will travel in the way of peace. Fear-filled living
belongs to the days of old. Hope, love, mercy, grace,
and forgiveness belong to God’s people, now
and through all time. While speaking words of faith
we forget God always remembers
the ancient covenant of love
without end. When words become
deeds, wars will cease. God is
our refuge and strength.
May our lives show
God’s glory
and our
thanks.”

We do see a King who challenges us to do better. But a King who challenges us to do better through our acts of love and not acts of brute might. A Lord who challenges us to see our neighbor’s needs and sufferings before our own. A Lord who works toward redemption. As mentioned at beginning of sermon, Reign of Christ Sunday serves as a bit of a liturgical new year’s eve- and as such provides a natural chance for us to look back on what has been and look forward to what might be in the coming year. In the past year, how faithful were you to responding to God’s challenge? What are some steps might we all take to do better this year?

 To close, I’d like to share a slightly adapted benediction for d365.org. I commend this app and online resource to you. New lectionary geared devotional each day. So remember, friends, “God’s kingdom is nothing like we would expect, and Jesus acts nothing like the king everyone was waiting for. Because of that, we are able to live our lives in a way that the world least expects- forgiving, praying, serving, and loving those around us.”  Friends, our challenge is to take this knowledge and go to live differently. Live the life to which God calls you. Amen.

Grace and Grumbling

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Our text this morning from Luke is one we may have first heard as early as our time in toddler’s Sunday school classes or children’s choir.

When faced with such familiar texts, we may be tempted to read quickly and rush pass— to not take time needed to look under linguistic stones and up in trees for a different perspective or new meaning. We can be tempted to think we’ve heard everything about the scripture that we need to know in order to understand how the nature of God is revealed in passage. This is a dangerous practice and one we should try to avoid at all cost. Instead we should try to challenge ourselves to climb trees, to look at the familiar text from a different perspective. The challenge for us is to imagine we are hearing these familiar texts for first time, with expectant ears and hearts ready to be changed and challenged.  Friends, I challenge you to hear something new in our familiar text from Luke 19:1-10.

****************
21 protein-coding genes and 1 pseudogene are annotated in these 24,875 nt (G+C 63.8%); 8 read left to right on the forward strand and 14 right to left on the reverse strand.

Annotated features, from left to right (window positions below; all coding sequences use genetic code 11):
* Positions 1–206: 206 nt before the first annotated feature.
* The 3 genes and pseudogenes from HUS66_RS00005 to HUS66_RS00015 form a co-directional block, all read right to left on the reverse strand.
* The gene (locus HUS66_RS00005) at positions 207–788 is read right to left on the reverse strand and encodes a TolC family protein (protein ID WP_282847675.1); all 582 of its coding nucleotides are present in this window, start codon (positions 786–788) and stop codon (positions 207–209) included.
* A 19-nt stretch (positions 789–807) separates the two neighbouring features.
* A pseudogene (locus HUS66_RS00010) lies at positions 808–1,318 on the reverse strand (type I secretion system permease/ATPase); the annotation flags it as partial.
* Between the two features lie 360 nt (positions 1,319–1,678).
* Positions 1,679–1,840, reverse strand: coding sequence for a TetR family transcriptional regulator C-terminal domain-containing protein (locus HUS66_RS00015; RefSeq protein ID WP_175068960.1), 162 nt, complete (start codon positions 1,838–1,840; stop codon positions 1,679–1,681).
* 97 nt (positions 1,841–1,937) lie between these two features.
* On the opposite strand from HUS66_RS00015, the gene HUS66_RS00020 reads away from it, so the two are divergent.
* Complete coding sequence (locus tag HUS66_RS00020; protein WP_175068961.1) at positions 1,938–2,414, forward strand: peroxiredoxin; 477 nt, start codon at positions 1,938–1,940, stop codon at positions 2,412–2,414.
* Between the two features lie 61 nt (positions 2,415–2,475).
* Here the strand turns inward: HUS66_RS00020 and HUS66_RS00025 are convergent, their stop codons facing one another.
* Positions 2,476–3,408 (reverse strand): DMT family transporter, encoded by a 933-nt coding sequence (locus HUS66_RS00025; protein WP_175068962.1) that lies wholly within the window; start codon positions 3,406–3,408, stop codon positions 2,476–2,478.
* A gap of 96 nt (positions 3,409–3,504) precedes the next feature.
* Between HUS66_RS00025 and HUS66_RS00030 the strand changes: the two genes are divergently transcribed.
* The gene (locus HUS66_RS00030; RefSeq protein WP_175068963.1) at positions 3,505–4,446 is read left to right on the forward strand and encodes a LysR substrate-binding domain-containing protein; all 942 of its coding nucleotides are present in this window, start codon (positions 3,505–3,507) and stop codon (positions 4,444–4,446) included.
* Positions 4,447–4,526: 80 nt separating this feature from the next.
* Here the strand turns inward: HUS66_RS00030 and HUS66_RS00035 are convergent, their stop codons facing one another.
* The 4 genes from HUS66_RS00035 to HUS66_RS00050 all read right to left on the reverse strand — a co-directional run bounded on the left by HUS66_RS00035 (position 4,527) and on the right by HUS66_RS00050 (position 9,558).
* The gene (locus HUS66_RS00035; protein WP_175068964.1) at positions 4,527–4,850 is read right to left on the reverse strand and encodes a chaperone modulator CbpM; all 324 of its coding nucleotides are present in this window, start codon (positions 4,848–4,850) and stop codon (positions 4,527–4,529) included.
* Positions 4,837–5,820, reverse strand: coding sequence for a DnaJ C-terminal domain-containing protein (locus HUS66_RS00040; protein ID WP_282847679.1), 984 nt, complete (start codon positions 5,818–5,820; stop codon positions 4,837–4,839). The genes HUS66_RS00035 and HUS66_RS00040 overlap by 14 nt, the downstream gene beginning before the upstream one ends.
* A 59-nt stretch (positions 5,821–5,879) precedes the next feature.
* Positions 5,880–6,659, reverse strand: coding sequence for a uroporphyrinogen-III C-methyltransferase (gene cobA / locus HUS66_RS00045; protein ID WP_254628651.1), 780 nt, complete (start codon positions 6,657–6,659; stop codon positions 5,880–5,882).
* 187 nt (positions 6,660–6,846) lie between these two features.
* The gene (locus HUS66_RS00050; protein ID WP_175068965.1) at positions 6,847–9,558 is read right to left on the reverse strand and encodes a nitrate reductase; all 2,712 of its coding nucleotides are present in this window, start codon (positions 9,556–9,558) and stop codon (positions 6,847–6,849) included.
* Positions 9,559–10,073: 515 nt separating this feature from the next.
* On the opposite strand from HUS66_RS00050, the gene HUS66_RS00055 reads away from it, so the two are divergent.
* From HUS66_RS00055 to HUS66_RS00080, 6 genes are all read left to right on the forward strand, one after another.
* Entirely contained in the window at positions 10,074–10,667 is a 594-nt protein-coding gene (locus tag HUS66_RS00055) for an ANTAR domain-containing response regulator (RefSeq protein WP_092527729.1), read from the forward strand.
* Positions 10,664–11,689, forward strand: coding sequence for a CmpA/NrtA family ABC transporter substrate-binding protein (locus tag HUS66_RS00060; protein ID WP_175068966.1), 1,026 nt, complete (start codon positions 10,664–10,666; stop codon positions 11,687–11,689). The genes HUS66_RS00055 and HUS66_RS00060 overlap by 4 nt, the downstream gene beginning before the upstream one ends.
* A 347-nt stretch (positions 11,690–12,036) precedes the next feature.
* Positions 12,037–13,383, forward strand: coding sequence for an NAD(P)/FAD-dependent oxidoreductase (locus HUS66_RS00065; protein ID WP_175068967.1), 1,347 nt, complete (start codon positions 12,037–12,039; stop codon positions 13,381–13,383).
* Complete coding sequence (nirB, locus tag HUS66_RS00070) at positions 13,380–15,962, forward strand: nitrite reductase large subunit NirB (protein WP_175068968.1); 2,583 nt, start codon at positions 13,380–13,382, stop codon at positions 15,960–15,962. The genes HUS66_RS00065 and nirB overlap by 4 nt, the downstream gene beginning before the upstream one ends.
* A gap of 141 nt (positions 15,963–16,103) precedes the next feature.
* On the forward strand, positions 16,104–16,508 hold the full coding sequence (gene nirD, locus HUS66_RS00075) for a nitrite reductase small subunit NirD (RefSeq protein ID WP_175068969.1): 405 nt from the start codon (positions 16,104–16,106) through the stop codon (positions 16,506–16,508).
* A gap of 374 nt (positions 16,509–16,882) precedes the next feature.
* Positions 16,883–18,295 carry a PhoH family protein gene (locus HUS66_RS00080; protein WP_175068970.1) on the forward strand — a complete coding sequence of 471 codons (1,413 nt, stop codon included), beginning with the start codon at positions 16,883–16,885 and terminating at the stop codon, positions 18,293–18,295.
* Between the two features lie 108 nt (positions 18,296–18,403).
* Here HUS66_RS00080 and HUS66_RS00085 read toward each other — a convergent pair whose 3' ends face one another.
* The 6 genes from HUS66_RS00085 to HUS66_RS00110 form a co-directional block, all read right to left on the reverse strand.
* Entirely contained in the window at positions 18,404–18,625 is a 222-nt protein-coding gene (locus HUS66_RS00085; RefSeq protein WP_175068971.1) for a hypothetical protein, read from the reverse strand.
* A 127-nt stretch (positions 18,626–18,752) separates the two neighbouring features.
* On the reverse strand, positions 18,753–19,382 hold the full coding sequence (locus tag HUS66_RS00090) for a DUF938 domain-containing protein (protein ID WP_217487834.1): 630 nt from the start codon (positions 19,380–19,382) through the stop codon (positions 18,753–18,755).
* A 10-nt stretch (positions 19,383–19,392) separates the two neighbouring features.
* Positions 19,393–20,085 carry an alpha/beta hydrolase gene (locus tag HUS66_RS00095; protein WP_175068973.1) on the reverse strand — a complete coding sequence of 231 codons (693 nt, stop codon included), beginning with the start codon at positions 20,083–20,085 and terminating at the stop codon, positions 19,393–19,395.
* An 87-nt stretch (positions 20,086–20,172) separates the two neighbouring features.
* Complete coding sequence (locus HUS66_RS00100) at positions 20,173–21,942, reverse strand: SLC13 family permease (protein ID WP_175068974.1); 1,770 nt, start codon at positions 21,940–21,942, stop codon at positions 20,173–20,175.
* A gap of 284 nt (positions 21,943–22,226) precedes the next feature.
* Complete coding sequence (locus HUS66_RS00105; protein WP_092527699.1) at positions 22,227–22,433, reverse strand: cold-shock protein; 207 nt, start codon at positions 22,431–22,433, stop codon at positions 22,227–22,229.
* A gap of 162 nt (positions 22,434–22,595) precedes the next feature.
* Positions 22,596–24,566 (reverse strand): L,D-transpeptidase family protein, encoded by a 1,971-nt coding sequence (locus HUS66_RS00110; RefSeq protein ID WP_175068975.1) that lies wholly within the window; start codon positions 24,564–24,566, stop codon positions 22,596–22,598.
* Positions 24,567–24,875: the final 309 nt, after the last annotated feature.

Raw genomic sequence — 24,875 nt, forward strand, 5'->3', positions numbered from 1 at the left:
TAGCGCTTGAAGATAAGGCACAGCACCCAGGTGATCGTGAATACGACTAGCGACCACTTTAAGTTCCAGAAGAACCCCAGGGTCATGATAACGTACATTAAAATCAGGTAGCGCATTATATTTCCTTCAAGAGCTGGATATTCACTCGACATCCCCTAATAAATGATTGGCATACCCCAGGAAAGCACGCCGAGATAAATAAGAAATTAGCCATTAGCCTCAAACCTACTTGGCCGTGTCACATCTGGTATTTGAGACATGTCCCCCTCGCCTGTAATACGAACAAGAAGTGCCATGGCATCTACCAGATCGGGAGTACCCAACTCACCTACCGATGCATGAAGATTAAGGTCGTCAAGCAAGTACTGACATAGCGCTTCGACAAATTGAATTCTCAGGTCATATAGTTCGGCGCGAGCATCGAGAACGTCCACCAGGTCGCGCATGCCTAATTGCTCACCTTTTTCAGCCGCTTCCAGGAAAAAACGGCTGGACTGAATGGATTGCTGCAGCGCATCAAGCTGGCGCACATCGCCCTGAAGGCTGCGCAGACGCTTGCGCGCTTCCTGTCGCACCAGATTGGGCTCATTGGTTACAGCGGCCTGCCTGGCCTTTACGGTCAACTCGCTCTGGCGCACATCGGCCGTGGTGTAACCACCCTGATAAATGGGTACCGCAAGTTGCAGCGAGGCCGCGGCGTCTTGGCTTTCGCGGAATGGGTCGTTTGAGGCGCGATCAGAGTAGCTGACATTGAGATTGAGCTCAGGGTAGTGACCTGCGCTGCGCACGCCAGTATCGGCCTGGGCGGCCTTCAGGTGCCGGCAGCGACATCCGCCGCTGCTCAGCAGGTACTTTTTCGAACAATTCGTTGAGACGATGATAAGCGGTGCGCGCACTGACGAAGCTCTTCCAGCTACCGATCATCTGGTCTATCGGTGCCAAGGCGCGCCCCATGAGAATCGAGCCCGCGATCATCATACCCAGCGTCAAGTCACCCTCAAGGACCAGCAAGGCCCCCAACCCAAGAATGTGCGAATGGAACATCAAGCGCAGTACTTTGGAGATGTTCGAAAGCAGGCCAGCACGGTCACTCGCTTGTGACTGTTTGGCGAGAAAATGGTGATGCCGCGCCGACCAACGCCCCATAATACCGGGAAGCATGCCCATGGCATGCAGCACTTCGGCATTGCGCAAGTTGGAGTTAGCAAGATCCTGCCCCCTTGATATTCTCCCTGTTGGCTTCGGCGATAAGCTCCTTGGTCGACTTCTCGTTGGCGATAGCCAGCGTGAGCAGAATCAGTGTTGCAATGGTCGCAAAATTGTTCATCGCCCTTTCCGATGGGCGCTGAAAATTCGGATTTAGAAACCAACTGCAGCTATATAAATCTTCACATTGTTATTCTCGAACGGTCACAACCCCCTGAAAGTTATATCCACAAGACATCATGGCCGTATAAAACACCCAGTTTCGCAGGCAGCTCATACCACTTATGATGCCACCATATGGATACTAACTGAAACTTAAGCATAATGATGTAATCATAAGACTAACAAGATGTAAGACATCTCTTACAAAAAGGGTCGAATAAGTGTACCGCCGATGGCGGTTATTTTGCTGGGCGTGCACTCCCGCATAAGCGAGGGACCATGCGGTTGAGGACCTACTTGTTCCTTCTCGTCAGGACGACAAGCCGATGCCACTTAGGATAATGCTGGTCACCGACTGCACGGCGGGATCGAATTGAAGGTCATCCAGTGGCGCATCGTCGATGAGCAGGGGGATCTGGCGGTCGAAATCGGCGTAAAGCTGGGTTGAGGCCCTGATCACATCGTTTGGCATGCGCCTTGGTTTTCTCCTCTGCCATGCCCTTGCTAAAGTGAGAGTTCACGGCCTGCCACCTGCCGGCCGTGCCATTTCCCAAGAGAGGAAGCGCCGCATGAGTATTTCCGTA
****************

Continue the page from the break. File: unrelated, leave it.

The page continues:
Luke 19:1-10 Common English Bible (CEB)

19 Jesus entered Jericho and was passing through town. A man there named Zacchaeus, a ruler among tax collectors, was rich. He was trying to see who Jesus was, but, being a short man, he couldn’t because of the crowd. So he ran ahead and climbed up a sycamore tree so he could see Jesus, who was about to pass that way. When Jesus came to that spot, he looked up and said, “Zacchaeus, come down at once. I must stay in your home today.” So Zacchaeus came down at once, happy to welcome Jesus.

Everyone who saw this grumbled, saying, “He has gone to be the guest of a sinner.”

Zacchaeus stopped and said to the Lord, “Look, Lord, I give half of my possessions to the poor. And if I have cheated anyone, I repay them four times as much.”

Jesus said to him, “Today, salvation has come to this household because he too is a son of Abraham. 10 The Human One[a] came to seek and save the lost.”